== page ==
Mojica v Northern Territory of Australia CITATION: Mojica v Nothern Territory of Aust [2005] NTMC 078

PARTIES: Elizabeth Mojica




JURISDICTION: Crimes (Victims Assistance)

FILE NO(s): 20410270

DELIVERED ON: 1st December 2005


HEARING DATE(s): 22nd November 2005

JUDGMENT OF: Judicial Registrar Fong Lim


Existence of offence – sexual assault – intention

Briginshaw v Briginshaw [1938] 60 CLR
Director of Public Prosecutions v WJI [2004] HCA 47


Applicant: Ms Tregear
Respondent: Ms Truman

Applicant: Hunt & Hunt
Respondent: Halfpennys

Judgment category classification: C
Judgment ID number: [2005] NTMC 078
Number of paragraphs: 23


No. 20410270


Elizabeth Mojica


Northern Territory of Australia


(Delivered 1st December 2005)

Judicial Registrar Fong Lim:
1. The Applicant applies for an Assistance Certificate to issue in her favour pursuant to section 5 of the Crimes (Victims Assistance) Act. The Applicant claims she was the victim of sexual intercourse without consent. The Respondent argues that the evidence produced to the court does not support a finding of an offence having been committed.
2. The Applicant relies upon her affidavit of the 15th September 2005 and the statutory declaration of Anne Whybourne from the Sexual Assault Reference Centre.
3. The Respondent conceded that if the Court should find that the offence occurred then the amount of the certificate should be in the amount of the statutory maximum.
4. The Applicant was out nightclubbing with two girlfriends, they got to the Discovery nightclub at about 11:00pm and were dancing together when the Applicant was approached by a man. The man started dancing with the Applicant and talking to her. When they had finished dancing they retired to a couch in the nightclub where they engaged in some kissing and fondling. The Applicant states that she had not kissed a man before and that while she was actively involved in the kissing the fondling was all done by the man.
5. The Applicant then left the nightclub with the man and walked down to the Esplanade with him. They stopped at a grassed area near a brick wall and sat down facing the sea. The Applicant says that they talked for a while and then the man started kissing her again and feeling all over her body. When the Applicant felt the man try and put his hands down her pants she stopped him and said no. She says she told him that she was a Christian and didn’t believe in sex before marriage. There was some further fondling and kissing with the man’s passion becoming more heightened. During the course of this interaction there were times when the Applicant expressed her desire to stop but then allowed the man to continue.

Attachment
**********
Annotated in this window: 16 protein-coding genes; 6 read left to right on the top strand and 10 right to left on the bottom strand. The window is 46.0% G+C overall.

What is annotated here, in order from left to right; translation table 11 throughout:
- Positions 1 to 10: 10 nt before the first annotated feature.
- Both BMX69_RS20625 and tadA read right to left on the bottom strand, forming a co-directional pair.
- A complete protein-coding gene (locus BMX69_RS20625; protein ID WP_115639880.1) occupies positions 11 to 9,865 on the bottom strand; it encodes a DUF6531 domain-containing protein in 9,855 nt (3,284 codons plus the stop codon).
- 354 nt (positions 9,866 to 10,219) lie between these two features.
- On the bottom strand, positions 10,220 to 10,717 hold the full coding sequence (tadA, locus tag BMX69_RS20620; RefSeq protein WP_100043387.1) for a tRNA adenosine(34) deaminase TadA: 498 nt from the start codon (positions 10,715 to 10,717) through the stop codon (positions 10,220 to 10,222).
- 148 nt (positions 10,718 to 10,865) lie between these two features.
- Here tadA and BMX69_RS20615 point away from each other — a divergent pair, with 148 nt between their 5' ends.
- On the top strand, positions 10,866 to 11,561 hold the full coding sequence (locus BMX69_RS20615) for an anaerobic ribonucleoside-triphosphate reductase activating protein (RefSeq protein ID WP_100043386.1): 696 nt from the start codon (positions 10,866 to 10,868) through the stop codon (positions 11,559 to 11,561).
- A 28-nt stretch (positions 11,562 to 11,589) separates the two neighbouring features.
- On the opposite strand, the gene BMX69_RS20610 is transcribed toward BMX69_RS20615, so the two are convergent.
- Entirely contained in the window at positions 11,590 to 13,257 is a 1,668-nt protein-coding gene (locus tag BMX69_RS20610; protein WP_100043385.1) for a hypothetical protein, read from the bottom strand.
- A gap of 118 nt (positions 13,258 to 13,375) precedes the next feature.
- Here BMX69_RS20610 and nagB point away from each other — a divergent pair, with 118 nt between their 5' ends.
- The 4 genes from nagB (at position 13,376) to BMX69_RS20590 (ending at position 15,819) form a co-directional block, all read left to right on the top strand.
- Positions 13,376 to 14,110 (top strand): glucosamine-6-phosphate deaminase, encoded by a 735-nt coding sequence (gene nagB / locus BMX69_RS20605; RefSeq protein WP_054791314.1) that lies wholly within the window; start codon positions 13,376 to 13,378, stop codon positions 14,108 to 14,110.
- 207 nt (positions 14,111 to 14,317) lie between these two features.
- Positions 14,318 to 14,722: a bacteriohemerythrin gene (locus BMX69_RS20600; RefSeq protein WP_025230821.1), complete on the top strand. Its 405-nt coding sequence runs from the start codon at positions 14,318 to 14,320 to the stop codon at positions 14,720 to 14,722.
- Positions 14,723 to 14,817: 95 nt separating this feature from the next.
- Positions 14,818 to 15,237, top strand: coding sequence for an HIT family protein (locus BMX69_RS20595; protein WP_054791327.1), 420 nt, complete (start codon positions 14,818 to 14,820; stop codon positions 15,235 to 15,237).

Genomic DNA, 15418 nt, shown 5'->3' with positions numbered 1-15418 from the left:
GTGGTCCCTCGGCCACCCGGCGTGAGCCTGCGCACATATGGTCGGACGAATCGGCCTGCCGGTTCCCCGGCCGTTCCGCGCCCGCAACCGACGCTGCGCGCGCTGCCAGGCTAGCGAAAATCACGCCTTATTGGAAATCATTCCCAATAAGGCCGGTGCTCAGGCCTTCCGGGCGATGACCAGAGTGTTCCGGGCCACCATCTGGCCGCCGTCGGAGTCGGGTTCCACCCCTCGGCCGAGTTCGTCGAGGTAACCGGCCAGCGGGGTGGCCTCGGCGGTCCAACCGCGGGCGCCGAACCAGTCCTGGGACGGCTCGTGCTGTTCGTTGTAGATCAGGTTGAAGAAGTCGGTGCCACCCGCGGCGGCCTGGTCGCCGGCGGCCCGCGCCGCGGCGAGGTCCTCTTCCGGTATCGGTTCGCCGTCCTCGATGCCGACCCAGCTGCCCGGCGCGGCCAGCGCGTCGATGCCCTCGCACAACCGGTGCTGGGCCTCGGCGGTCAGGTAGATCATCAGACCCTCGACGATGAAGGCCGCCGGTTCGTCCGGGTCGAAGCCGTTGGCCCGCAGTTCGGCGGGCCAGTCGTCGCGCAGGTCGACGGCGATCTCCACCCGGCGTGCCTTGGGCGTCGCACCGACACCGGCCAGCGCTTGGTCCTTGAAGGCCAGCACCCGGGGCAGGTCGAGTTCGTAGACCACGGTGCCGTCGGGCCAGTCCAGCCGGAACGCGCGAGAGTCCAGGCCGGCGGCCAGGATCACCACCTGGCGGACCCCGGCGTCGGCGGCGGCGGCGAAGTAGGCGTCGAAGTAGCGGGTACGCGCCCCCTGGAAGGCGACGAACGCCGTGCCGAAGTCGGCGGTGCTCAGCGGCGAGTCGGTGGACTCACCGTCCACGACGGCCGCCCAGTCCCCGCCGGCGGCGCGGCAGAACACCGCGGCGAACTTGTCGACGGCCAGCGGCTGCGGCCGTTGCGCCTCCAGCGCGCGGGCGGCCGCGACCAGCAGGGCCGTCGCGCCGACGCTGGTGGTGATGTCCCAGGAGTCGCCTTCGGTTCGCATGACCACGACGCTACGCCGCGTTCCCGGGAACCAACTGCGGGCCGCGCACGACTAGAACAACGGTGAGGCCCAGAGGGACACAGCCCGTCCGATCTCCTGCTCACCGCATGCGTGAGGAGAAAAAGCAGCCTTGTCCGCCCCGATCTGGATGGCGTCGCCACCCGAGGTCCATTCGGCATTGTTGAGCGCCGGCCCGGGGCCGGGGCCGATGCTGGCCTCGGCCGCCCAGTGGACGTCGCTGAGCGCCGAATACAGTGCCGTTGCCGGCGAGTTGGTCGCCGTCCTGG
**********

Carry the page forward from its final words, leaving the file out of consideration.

6. The Applicant doesn’t claim that the man was violent towards her, in fact she accepts that her was trying to arouse her through fondling and oral sex, in her statutory declaration to the police she says:
“I relaxed again then. He then started rubbing my side with his hand. I guess he was trying to get me in the mood.”
“I don’t remember being into it but I don’t remember being scared”
“He wasn’t yelling at me. I think he wanted to show me what to do”
7. The Applicant gave a very detailed account of all of the actions taken by the man and her reactions to those actions. She claims that during the whole time on the Esplanade she was confused and didn’t know what to do. The Applicant says that she felt disconnected. When the man asked her how to undo her body suit she: